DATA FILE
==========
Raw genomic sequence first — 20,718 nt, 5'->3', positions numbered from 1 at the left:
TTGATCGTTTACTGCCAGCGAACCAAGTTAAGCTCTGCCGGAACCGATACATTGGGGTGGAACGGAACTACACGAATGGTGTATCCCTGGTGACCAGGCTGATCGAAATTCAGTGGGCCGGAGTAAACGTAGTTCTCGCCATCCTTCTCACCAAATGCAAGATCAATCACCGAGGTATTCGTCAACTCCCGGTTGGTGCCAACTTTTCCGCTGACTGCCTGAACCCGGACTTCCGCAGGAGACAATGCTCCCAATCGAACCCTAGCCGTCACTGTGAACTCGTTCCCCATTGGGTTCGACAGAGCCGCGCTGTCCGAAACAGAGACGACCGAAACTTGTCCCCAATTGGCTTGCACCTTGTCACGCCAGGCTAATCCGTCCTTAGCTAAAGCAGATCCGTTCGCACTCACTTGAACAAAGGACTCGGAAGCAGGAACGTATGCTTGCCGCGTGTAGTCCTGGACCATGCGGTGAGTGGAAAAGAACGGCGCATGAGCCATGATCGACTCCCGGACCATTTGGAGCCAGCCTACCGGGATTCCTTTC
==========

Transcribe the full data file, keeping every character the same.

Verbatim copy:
Raw genomic sequence first — 20,718 nt, 5'->3', positions numbered from 1 at the left:
TTGATCGTTTACTGCCAGCGAACCAAGTTAAGCTCTGCCGGAACCGATACATTGGGGTGGAACGGAACTACACGAATGGTGTATCCCTGGTGACCAGGCTGATCGAAATTCAGTGGGCCGGAGTAAACGTAGTTCTCGCCATCCTTCTCACCAAATGCAAGATCAATCACCGAGGTATTCGTCAACTCCCGGTTGGTGCCAACTTTTCCGCTGACTGCCTGAACCCGGACTTCCGCAGGAGACAATGCTCCCAATCGAACCCTAGCCGTCACTGTGAACTCGTTCCCCATTGGGTTCGACAGAGCCGCGCTGTCCGAAACAGAGACGACCGAAACTTGTCCCCAATTGGCTTGCACCTTGTCACGCCAGGCTAATCCGTCCTTAGCTAAAGCAGATCCGTTCGCACTCACTTGAACAAAGGACTCGGAAGCAGGAACGTATGCTTGCCGCGTGTAGTCCTGGACCATGCGGTGAGTGGAAAAGAACGGCGCATGAGCCATGATCGACTCCCGGACCATTTGGAGCCAGCCTACCGGGATTCCTTTC